With the Social Value Act coming into force next year, the Guardian's Kate Murray comments that housing associations are fighting to prove their financial worth.
Can you put a value on confidence? Or on the skills to get a job? According to Ashram Housing Association you can – and it's £5.67. That's the figure the association says every £1 it invests in its employment and skills service is worth in terms of helping people into work, increasing tenant well-being and reducing benefit dependency and rent arrears.
Ashram's exhaustive analysis of its work with jobless residents is part of an increasing trend by housing providers to try to get to grips with the social value of the work they do. Chief executive Jas Bains says housing providers have been used to being tracked and measured by their regulators, but have rarely tried to analyse the long-term benefits of their work.
"There's a cultural shift going on," he says. "We have been accustomed to measuring the things we have been told to measure without asking, 'how is this relevant?'. But now as we move from a grant-focused regime to one where we are looking for new investment routes, people are not going to be interested in just the number of outputs, they are going to be interested in our quality of life outcomes."
For housing associations, Bains explains, measuring social value offers "huge opportunities" to extend the work they do. He believes Ashram's analysis of its employment and skills work, using the social return on investment model, could prove his case that associations are equally, if not better, qualified than private providers to run government work programmes.
Under the Public Services (Social Value) Act, which comes into force next year, commissioners will have to at least consider social value when they buy services. Housing providers, both as suppliers and buyers, will find themselves needing to look at the benefits of what they and their commercial partners do.
But measuring social value also has wider implications in these challenging times for social housing. As Matt Leach, chief executive of HACT puts it: "For providers the biggest challenge will be how do they orientate and drive their business forward in line with their social mission and measure that."
HACT has been working on a number of initiatives around social value, including a project with the London School of Economics to measure the value of all of the different aspects of providing a decent home. Leach says analysing the impact of individual community initiatives is less important than looking at the social impact of a business as a whole and how that then influences the investment choices you make.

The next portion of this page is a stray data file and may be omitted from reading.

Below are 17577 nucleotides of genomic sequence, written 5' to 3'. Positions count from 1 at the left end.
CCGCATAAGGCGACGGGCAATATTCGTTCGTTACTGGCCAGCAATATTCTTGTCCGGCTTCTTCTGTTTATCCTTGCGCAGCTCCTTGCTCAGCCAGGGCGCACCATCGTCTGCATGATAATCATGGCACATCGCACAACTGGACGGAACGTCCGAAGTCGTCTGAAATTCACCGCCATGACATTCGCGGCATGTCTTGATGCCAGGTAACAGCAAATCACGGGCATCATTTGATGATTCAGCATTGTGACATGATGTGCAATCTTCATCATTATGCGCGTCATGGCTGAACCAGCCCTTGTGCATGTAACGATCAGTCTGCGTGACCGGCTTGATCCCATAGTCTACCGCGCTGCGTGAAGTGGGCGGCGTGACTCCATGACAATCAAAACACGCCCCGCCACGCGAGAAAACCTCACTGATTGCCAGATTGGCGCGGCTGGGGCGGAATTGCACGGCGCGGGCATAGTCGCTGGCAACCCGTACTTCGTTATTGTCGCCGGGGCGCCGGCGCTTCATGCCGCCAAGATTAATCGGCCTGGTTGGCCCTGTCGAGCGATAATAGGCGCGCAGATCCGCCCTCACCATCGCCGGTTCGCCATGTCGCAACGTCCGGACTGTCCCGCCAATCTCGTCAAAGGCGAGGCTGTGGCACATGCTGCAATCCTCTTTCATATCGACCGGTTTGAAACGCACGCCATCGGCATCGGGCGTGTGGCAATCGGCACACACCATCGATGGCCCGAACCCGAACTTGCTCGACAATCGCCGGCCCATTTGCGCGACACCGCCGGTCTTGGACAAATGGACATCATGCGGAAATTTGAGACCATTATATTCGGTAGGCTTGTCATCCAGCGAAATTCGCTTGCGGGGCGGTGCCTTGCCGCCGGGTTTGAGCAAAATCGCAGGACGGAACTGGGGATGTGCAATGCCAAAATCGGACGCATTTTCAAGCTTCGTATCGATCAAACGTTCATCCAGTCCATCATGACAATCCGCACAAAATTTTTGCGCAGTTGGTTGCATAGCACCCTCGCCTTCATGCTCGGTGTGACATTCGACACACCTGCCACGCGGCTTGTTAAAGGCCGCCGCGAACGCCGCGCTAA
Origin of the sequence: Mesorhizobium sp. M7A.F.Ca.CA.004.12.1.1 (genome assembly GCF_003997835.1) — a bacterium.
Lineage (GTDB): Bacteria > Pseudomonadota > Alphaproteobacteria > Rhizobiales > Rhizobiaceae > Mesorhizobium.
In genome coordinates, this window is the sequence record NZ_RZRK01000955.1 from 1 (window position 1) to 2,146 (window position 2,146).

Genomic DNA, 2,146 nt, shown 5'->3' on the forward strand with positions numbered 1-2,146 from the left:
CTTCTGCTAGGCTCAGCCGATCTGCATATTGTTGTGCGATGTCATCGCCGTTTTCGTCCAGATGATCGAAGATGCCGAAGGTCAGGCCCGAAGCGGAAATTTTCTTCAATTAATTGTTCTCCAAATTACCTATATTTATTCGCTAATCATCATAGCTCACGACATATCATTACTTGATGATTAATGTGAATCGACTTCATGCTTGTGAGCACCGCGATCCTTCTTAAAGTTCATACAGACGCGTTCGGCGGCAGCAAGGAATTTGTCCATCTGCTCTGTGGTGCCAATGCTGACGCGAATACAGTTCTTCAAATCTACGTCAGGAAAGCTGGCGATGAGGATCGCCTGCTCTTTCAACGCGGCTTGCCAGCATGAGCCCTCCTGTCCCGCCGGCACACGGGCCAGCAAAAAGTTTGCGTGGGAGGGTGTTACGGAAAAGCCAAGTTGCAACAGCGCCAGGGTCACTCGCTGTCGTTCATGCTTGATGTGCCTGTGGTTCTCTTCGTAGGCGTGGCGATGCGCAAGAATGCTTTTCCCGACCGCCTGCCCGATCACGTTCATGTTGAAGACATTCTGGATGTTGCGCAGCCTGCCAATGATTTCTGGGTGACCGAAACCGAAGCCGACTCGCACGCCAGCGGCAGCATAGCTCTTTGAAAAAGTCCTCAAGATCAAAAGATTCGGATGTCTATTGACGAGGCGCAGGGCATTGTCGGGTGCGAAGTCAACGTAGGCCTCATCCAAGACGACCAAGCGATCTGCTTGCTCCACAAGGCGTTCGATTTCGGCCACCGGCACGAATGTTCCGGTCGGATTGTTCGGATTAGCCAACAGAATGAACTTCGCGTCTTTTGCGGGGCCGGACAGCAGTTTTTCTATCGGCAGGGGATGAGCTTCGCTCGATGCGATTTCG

"If even two or three years ago you were asked, are you any good, you would have an easy answer. You could say: 'Look at the size of my development programme, my 2-star and improving rating from the Audit Commission, my clean bill of health on governance and viability from the TSA'," he says. "Now those easy answers aren't there any more. The question about how good they are pushes housing providers to focus on social impact and more importantly on the notion of defining what they are for and how far they are meeting those objectives."
Kevin Gulliver, director of the Human City Institute thinktank, says housing organisations have been "running to catch up" with the rest of the third sector on measuring social value, but now know they need to demonstrate the financial value of the work they do.
"When housing associations became the major providers of new housing development, the numbers superseded anything else. To some extent they had forgotten the social purpose that created them," he says. "Now they are rediscovering that and saying we do a lot more in the community than we're given credit for."
The HCI is developing its own way of measuring social value, looking at the work of Birmingham-based Trident. Its analysis of Trident's money advice centre is that it has kept up to £400,000 in the community, with some £100,000 circulating in the local economy supporting shops and services.
Other housing providers are taking their own approach. Orbit Housing Group's latest work with the London School of Economics – a first report from which was published last week – has included research by 160 specially-trained resident researchers looking at the impact of its work in three communities.
But with all these different approaches, isn't there a danger of creating too much confusion and new levels of bureaucracy? There could be lessons from Wales, where the Welsh Government is using a "results-based accountability" framework for its spending, and providers are looking to embed measuring social value in all that they do.
Steve Curry, community regeneration manager at Valleys2Coast Housing, explains that his organisation now has a dedicated member of staff tracking the benefits of its work across the business. "It's not about counting activity, it's about collecting information which can evidence impacts and returns but also start to inform investment decisions," he says.
"I've always thought this is good thing – but because of the broader political situation it's now absolutely vital. A lot of people in government might take view the view that people like Serco or G4S can do anything – schools, prisons or social housing – cheaper, and therefore better. We need to be stronger about providing the evidence of our outcomes and added value."